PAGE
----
In order to be able to target workflows to your newly created instances and have them actually run, DiscoveryDataIsManaged needs to be set to true on the ConnectorInfo object when creating the connector. Alternatively, if you insert an instance as hosted by a managed instance, that instance will also be managed. For the former case, all workflows would run on the primary management server, while the latter would have them all running on the health service that manages the host. If something is not managed, you can still insert events and performance data about it, although the workflow that collects these will need to targeted against something other than the class of the instance. State change information would not be available for non-managed instances.

    using System;

    using Microsoft.EnterpriseManagement;

    using Microsoft.EnterpriseManagement.Configuration;

    using Microsoft.EnterpriseManagement.ConnectorFramework;

    using Microsoft.EnterpriseManagement.Monitoring;

     

    namespace Jakub_WorkSamples

    {

        partial class Program

        {

            static void InsertDiscoveryData()

            {

                // Connect to the sdk service on the local machine

                ManagementGroup localManagementGroup = new ManagementGroup("jakubo-test");

     

                // Get the connnector framework administration object

                ConnectorFrameworkAdministration connectorFrameworkAdministration =

                    localManagementGroup.GetConnectorFrameworkAdministration();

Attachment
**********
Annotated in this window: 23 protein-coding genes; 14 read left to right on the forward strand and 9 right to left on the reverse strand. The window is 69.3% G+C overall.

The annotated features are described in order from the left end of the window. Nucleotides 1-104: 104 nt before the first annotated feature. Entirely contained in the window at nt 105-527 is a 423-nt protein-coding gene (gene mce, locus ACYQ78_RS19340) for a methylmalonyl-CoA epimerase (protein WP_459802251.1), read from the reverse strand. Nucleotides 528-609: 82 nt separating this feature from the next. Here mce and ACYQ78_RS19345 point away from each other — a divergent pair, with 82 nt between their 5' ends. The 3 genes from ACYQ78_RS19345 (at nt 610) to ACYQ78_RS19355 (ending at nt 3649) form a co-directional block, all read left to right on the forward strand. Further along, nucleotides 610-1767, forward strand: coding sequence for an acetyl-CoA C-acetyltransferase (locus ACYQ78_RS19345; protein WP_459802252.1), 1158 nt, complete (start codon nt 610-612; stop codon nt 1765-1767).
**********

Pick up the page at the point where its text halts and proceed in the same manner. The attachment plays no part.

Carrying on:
// Create a connector

                ConnectorInfo info = new ConnectorInfo();

                info.Name = "TestConnector";

                info.DisplayName = "Test connector for discovery data";

                MonitoringConnector connector = connectorFrameworkAdministration.Setup(info);

     

                // First create an instance of SampleClassiHostedByComputer and

                // SampleClass2HostedBySampleClass1   

                // Find a computer

                MonitoringObject computer = localManagementGroup.GetMonitoringObjects(

                    localManagementGroup.GetMonitoringClass(

                    SystemMonitoringClass.WindowsComputer))[0];

     

                // Get the SampleClassiHostedByComputer class

                MonitoringClass sampleClass1HostedByComputer =

                    localManagementGroup.GetMonitoringClasses(

                    "SampleClass1HostedByComputer")[0];

     

                // Get the SampleClass2HostedBySampleClass1 class

                MonitoringClass sampleClass2HostedBysampleClass1 =

                    localManagementGroup.GetMonitoringClasses(

                    "SampleClass2HostedBySampleClass1")[0];